Volume 3, Number 2, Capitalism: A Journal of History and Economics,
published by University of Pennsylvania Press (free access).
Death of the Journal Editor?
The Universal Mint: Mexico’s Silver and the World Economy (1821–1870)
Sandra Kuntz Ficker
Africa and Capitalism: Repairing a History of Omission
A More Indian Path to Prosperity? Hindu Nationalism and Development in the Mid-Twentieth Century and Beyond
Austerity without Neoliberals: Reappraising the Sinuous History of a Powerful State Technology
Cristian Capotescu, Oscar Sanchez-Sibony, Melissa Teixeira
Central Bank Digital Currency in Historical Perspective: Another Crossroad in Monetary History
Michael D. Bordo
Kindleberger the Linguist
The French Crime of 1873: A Comment
Charles P. Kindleberger
One possible reading of the current issue is that we invite readers to ponder historical hauntings of modern political economies: austerity haunting “noncapitalist” contexts as proposed by Capotescu, Sanchez-Sibony, and Teixeira. Hindu nationalism haunting modern-day political economy as suggested by Balasubramanian’s historical deconstruction of Indian nationalism. Mexican silver haunting the history of the nineteenth-century international monetary system as demonstrated by Kuntz Ficker. Colonialism haunting African development as discussed by Green. The history of money haunting modern-day understandings of central bank digital currencies as argued by Bordo. And, as Flandreau argues, a little-known information system, the hidden force that shaped Kindleberger’s writing method.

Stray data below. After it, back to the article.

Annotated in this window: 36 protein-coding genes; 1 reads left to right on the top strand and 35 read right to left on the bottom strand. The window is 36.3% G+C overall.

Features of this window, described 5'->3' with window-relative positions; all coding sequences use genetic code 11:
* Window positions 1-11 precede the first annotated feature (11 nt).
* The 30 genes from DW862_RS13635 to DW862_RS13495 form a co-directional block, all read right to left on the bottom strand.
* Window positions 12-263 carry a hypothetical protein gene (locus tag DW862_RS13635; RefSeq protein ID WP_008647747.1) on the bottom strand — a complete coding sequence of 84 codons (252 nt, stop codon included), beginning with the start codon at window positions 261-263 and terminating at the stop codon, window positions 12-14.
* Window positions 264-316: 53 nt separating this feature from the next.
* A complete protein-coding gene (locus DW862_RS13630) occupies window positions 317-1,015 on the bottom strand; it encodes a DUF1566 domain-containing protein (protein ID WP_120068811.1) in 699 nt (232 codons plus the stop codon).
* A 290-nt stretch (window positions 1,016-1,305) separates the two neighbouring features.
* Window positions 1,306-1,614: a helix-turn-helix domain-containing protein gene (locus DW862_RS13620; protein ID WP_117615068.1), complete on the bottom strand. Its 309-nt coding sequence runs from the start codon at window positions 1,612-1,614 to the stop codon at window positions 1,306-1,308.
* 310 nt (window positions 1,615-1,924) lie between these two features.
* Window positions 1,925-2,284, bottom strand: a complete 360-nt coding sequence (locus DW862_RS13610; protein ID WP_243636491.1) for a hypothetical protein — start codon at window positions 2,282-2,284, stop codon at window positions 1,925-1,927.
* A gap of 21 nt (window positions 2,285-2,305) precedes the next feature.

Children know it well, ghosts are good at pranks. And by inviting the ghost of Kindleberger, this issue hopefully inherits some of his characteristic sense of humor. This is the place where we say that twenty-five years ago, Kindleberger’s article which we publish today was rejected by the Journal of Economic History and by the European Review of Economic History. We have enjoyed dealing with the difficulties that were created by defying time, having to pore over old referee reports, or ruminating on Kindleberger’s arguments in the light of subsequent research. French literary critic Pierre Bayard once suggested half-seriously to consider the crime of “anticipatory plagiarism.” We have had to deal with a related malfeasance: the quotation of posthumous work. No revision possible, and what about copyediting? We found a few answers which we leave it to the reader to discover. What a delight of confusion! The editorial work continues.